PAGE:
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Roger William Gilman is an American writer – philosopher, poet, and educator – author of scholarly articles, centoesque poems, and lyrical essays.

He was born in Abilene Texas, April 2, 1945 and raised in the Pacific Northwest of the United States – in Portland, Boise, and Seattle – to a father who was a fire-and-brimstone Baptist minister and a mother who was a gentle church musician.  Gilman converted to Humanistic Judaism as a young man.

After his high school graduation (Seattle, 1964) he put in time as a laborer (Fisher Flouring Mills), studied music (Cornish School of the Allied Arts), and served with US Army Intelligence (attached to NATO, Heidelberg, Germany).

He attended (1969 – 1973) a new experimental college of interdisciplinary studies (Fairhaven College, an honors college of Western Washington University, in Bellingham, Washington) where he gained a life-long interest in the philosophy of education.  He earned a degree in a self-designed major concerning the philosophy and history of science, with a thesis on the metaphorical structuring of scientific explanations.  He began writing poetry in 1970 but did not start publishing until 2014.

After earning his bachelor’s degree, Gilman read philosophy, history of science, evolutionary biology, modern poetry, ethics and political theory at the University of Chicago (1973 – 1985) in the Committee for the Study of the Conceptual Foundations of Science, the Committee on Ideas and Methods, the Morris Fishbine Center for the History of Science, the departments of biology and philosophy, writing theses on the nature of teleological explanations in science; the history of neurophysiology; the synthetic model of evolution including ecological dynamics; and on the moral limits to interpretive strategies.  His advanced degrees are all from Chicago. During this period he also served as poetry editor of The Chicago Review.

Gilman’s teaching and writing career embraces several themes: as a philosopher his writing is located at the intersection of biology and ethics (medical and environmental ethics, responsible conduct of research), or is concerned with the role of metaphor in human experience (in scientific explanations, moral development, and the moral limits of interpretive strategies) or is addressed to issues of ethics and political theory (the justification of human rights, the moral-health insurance system).  His general approach to these issues is a neoKantian critical idealism (Cassirer), American pragmatism (Dewey), progressive communitarianism (Habermas), cosmopolitanism (Appiah), and hermeneutics (Ricoeur).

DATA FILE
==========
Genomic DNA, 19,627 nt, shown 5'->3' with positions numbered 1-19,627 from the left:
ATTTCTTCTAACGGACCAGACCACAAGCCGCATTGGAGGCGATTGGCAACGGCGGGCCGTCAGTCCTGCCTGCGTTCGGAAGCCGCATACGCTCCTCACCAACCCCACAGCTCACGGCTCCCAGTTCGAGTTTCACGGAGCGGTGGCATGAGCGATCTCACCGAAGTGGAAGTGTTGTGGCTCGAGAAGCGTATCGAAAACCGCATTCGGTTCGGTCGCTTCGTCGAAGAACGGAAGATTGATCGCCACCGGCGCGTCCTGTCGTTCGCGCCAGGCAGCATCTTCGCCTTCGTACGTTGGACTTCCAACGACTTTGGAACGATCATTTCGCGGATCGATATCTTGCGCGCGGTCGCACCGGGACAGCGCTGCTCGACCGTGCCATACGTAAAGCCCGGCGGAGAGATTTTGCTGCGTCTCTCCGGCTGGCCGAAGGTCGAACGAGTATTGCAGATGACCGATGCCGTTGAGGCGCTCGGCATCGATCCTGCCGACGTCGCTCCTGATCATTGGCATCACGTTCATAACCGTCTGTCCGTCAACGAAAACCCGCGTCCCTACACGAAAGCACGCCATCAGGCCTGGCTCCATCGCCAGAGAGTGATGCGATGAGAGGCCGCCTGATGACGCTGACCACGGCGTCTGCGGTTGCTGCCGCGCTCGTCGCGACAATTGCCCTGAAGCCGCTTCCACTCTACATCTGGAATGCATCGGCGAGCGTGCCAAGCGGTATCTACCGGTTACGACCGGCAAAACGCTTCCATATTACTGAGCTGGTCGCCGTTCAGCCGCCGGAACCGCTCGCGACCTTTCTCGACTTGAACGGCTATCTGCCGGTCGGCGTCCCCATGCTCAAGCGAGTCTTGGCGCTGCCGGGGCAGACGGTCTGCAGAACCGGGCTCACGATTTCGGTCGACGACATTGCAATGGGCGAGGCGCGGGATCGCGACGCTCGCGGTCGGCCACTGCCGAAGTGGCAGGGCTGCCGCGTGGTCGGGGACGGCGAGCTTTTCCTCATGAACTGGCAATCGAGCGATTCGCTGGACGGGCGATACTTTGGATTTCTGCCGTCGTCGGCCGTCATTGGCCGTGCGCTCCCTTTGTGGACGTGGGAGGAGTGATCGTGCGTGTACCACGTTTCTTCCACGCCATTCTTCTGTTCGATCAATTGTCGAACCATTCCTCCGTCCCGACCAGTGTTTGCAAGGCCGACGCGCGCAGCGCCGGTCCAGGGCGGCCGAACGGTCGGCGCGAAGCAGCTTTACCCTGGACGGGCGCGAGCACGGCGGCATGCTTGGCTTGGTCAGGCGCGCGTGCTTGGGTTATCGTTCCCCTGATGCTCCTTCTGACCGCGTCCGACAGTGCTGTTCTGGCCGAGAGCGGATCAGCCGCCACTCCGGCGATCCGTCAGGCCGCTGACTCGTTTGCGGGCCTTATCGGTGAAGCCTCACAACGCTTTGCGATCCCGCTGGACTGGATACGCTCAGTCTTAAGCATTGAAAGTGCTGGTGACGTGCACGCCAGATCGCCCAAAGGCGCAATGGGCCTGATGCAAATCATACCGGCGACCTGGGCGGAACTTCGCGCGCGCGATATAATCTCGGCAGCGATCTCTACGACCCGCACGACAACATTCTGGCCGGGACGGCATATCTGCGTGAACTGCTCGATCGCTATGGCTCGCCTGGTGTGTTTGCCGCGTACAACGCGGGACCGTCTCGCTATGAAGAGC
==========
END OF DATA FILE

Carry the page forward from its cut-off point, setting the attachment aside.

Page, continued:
Gilman’s poetry revives and modernizes an ancient form called ‘cento’.  As explained in his essay-manifesto “Cento: the art and craft of quilting poems,” cento is a technique of composition that uses words, phrases, or lines from other texts and authors for the crafting of new poems.  These poems create a partly intertextual and partly experiential source for poems – a double helix.  The style of Gilman’s own cento has a meditative content expressed in conversational tones full of intense images and subtle music.  It shows the immediate influence of Pacific Northwest poets Stafford, Roethke, and Snyder; and resonates with a deeper background of Keats, Wordsworth, and Hardy, and with Whitman, Eliot, Stevens, and Frost.

As educator, Gilman taught philosophy (ethics, aesthetics, political theory), science (evolutionary and ecological biology), and literature (modern poetry, poetics, the philosophical novel).  His own experience as a student in an experimental college inspired his interest in alternative views of the nature and value of a liberal education and ways of facilitating it.  Not only has Gilman exercised leadership as a department chair, associate dean of instruction, and dean of a college, he also has demonstrated this in his influential public commentary and scholarly writing on the philosophy and history of education.

Gilman taught at the Illinois Institute of Technology (1979 – 1985), Northeastern Illinois University (department chair and associate dean, 1985 – 2005), and Fairhaven College of Interdisciplinary Studies of Western Washington University (as dean and professor of philosophy, 2005 – 2013).  He is now Emeritus Dean and Professor of Philosophy, Fairhaven College, WWU.

Gilman won a National Endowment of the Humanities Fellowship (1992) and several excellence in teaching awards.  He serves on the boards of several educational institutions (Explorations Academy, the Institute for Village Studies, and the Alumni Board of Western Washington University) and is a member of professional associations (The American Philosophical Association, the American Council of Colleges and Universities, the Association for Professional and Practical Ethics, the American Academy of Poets, the Consortium of Institutions of Experiential Learning).

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